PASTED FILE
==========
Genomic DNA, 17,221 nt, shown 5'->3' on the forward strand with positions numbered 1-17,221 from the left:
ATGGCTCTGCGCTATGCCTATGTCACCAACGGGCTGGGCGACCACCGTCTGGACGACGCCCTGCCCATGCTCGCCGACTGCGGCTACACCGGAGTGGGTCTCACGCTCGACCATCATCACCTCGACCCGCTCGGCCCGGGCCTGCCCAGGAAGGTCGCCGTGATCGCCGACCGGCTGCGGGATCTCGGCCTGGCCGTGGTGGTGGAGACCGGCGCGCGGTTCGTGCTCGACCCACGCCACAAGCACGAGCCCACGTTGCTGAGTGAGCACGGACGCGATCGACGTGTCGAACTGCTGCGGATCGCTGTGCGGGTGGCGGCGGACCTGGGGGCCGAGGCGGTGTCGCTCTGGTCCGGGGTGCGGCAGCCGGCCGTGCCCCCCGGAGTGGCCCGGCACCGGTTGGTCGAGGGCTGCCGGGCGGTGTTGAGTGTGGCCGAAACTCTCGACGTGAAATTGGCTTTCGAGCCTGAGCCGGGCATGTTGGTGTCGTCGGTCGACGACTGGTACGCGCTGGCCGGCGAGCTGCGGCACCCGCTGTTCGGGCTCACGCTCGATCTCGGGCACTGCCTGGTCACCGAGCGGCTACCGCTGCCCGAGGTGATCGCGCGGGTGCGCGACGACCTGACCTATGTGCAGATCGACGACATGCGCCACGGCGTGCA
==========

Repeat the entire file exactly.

Genomic DNA, 17,221 nt, shown 5'->3' on the forward strand with positions numbered 1-17,221 from the left:
ATGGCTCTGCGCTATGCCTATGTCACCAACGGGCTGGGCGACCACCGTCTGGACGACGCCCTGCCCATGCTCGCCGACTGCGGCTACACCGGAGTGGGTCTCACGCTCGACCATCATCACCTCGACCCGCTCGGCCCGGGCCTGCCCAGGAAGGTCGCCGTGATCGCCGACCGGCTGCGGGATCTCGGCCTGGCCGTGGTGGTGGAGACCGGCGCGCGGTTCGTGCTCGACCCACGCCACAAGCACGAGCCCACGTTGCTGAGTGAGCACGGACGCGATCGACGTGTCGAACTGCTGCGGATCGCTGTGCGGGTGGCGGCGGACCTGGGGGCCGAGGCGGTGTCGCTCTGGTCCGGGGTGCGGCAGCCGGCCGTGCCCCCCGGAGTGGCCCGGCACCGGTTGGTCGAGGGCTGCCGGGCGGTGTTGAGTGTGGCCGAAACTCTCGACGTGAAATTGGCTTTCGAGCCTGAGCCGGGCATGTTGGTGTCGTCGGTCGACGACTGGTACGCGCTGGCCGGCGAGCTGCGGCACCCGCTGTTCGGGCTCACGCTCGATCTCGGGCACTGCCTGGTCACCGAGCGGCTACCGCTGCCCGAGGTGATCGCGCGGGTGCGCGACGACCTGACCTATGTGCAGATCGACGACATGCGCCACGGCGTGCA